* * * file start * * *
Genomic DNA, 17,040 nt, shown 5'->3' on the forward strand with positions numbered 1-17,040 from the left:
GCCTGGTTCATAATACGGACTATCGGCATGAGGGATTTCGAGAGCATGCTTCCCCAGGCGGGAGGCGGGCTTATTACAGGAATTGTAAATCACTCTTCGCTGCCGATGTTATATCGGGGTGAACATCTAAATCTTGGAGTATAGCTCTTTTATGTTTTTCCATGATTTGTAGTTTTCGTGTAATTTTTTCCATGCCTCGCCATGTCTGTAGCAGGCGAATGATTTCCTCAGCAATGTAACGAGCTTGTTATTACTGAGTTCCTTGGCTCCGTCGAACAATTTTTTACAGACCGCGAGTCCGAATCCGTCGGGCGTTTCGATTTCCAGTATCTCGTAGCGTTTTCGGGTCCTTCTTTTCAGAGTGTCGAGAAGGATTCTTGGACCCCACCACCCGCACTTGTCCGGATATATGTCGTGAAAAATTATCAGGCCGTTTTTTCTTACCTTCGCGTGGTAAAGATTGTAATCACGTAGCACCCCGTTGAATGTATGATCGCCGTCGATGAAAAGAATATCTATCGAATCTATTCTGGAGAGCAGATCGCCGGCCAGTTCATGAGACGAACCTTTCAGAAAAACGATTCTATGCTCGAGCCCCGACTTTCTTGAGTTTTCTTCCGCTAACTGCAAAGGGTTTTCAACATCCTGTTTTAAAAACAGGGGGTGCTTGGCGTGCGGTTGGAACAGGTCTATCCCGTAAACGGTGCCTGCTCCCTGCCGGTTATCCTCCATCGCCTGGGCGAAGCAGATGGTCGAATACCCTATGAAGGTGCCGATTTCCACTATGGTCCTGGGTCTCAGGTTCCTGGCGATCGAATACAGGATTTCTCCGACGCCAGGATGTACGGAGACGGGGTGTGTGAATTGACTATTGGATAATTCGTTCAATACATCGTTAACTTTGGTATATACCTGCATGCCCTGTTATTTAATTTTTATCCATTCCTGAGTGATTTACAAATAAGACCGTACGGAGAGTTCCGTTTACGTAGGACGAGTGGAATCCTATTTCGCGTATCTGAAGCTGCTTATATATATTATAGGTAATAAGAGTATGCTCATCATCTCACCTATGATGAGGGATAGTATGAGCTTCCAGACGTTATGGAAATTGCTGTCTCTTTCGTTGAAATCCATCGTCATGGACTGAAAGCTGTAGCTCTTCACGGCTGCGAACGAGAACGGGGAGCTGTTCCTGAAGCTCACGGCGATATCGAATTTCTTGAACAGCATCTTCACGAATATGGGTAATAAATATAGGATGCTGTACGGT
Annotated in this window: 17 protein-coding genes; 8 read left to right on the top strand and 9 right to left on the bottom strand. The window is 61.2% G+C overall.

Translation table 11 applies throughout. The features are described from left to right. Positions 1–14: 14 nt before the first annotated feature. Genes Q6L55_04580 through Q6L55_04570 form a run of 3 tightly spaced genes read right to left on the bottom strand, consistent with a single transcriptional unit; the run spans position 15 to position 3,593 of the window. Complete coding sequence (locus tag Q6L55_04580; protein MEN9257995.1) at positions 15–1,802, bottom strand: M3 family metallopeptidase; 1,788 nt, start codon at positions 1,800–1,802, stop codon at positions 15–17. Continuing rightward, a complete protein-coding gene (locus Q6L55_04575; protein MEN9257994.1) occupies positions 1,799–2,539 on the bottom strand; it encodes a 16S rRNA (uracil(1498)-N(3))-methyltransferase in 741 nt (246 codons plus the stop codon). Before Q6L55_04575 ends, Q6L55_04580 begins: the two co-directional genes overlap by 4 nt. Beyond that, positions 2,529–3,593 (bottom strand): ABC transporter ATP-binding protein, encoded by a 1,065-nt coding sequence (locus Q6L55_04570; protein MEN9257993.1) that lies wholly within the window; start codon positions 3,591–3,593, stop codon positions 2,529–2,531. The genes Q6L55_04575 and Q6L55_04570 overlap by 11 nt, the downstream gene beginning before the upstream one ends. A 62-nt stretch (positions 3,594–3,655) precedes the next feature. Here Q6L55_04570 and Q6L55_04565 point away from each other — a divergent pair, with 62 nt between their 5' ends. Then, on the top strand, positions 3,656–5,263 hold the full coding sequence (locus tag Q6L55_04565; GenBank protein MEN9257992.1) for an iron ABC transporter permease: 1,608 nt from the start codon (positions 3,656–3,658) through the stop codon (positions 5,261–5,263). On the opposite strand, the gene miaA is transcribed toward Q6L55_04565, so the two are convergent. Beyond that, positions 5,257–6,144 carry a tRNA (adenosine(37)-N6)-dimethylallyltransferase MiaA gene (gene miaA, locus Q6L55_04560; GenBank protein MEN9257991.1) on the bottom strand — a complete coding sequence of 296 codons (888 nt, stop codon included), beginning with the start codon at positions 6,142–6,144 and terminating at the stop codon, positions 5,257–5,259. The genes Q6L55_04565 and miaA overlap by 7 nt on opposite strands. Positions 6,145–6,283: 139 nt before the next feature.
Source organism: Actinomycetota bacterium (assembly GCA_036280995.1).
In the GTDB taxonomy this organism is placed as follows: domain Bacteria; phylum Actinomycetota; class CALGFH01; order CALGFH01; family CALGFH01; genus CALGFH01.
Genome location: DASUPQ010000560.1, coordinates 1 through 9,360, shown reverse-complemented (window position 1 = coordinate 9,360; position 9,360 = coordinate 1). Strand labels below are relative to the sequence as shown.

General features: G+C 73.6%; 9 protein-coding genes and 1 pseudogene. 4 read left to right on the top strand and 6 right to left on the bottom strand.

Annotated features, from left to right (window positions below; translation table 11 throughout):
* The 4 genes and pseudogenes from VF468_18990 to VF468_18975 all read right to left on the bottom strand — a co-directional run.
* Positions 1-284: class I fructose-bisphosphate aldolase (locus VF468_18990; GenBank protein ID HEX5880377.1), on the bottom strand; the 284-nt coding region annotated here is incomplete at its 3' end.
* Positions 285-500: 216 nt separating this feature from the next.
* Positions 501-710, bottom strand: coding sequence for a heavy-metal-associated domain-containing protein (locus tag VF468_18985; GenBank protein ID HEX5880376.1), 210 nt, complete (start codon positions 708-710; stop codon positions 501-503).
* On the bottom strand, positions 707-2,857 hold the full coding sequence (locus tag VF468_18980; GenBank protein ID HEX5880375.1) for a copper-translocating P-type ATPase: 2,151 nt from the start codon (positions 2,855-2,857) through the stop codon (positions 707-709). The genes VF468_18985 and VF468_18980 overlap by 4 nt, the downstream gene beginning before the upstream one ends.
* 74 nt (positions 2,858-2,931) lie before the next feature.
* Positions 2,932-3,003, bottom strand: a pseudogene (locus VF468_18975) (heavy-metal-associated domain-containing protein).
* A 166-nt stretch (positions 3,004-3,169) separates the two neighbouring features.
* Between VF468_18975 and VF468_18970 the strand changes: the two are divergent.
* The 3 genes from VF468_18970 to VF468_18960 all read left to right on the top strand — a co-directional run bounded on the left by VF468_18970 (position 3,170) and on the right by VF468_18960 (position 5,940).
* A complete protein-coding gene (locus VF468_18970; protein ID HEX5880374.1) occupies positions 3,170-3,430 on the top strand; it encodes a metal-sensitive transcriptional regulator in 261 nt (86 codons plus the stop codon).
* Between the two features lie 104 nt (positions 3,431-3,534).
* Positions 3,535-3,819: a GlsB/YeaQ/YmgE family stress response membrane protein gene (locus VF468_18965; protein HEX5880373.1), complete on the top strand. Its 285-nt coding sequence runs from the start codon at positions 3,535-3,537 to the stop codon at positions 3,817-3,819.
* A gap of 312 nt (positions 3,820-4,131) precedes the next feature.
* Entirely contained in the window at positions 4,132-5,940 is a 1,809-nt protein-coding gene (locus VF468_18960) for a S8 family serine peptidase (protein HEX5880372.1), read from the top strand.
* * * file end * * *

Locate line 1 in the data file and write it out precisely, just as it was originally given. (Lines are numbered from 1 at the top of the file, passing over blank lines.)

Genomic DNA, 17,040 nt, shown 5'->3' on the forward strand with positions numbered 1-17,040 from the left: